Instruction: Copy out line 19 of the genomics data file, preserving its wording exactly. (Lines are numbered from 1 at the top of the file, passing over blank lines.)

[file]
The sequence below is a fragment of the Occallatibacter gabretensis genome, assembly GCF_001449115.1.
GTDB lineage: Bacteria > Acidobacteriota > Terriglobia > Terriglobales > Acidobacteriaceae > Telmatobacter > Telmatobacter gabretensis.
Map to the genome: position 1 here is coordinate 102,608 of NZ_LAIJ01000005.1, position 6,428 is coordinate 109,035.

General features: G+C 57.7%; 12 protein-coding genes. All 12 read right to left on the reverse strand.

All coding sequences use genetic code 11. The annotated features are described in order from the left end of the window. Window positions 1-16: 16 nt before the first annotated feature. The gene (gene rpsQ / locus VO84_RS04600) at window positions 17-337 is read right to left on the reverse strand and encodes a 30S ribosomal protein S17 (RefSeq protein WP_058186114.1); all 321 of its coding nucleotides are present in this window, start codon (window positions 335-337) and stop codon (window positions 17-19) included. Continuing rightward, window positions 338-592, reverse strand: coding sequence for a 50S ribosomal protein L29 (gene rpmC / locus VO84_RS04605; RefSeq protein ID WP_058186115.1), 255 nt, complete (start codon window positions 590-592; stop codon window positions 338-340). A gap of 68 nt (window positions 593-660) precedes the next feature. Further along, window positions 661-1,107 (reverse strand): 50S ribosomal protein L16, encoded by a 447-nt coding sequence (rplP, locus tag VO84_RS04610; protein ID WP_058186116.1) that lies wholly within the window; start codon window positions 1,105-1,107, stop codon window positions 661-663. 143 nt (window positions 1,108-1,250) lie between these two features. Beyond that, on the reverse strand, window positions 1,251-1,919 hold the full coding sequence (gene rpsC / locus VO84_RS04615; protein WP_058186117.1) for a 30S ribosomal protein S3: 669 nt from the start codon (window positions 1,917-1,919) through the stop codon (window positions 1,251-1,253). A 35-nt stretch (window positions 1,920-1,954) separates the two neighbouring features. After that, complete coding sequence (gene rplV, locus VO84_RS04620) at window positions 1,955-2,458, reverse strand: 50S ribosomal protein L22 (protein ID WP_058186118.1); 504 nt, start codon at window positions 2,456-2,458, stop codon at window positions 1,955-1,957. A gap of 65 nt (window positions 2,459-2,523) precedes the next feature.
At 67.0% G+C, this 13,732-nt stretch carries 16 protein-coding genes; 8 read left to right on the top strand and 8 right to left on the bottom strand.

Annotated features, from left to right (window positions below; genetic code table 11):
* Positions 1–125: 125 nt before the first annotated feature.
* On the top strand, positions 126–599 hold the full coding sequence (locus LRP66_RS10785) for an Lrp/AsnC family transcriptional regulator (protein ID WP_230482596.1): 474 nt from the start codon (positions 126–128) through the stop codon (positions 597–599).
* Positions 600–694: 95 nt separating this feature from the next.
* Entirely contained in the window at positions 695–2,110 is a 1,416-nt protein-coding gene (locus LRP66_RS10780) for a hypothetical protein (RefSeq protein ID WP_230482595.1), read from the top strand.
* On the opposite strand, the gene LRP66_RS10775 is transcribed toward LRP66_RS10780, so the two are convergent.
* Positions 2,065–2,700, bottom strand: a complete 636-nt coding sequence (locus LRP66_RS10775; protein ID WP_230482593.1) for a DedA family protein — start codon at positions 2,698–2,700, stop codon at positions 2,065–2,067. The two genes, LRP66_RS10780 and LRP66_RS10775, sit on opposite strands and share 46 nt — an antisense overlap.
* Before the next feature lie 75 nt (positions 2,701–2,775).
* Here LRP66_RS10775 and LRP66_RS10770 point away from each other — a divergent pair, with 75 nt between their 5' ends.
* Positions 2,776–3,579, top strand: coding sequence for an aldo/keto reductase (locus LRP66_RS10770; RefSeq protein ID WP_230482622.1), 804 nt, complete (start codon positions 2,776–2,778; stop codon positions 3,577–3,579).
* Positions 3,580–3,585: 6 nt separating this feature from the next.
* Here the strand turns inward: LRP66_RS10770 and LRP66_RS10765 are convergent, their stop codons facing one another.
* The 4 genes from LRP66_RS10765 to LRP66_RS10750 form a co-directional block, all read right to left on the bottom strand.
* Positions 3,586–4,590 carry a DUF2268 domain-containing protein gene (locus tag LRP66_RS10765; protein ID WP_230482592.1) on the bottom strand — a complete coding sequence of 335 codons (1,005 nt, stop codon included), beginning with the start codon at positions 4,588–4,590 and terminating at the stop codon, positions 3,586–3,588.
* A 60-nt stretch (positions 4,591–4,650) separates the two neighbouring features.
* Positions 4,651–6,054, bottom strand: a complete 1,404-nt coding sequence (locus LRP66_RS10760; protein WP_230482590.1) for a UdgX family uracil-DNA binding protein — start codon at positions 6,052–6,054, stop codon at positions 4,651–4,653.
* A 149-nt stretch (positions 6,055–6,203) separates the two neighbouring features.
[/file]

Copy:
* The 4 genes from LRP66_RS10765 to LRP66_RS10750 form a co-directional block, all read right to left on the bottom strand.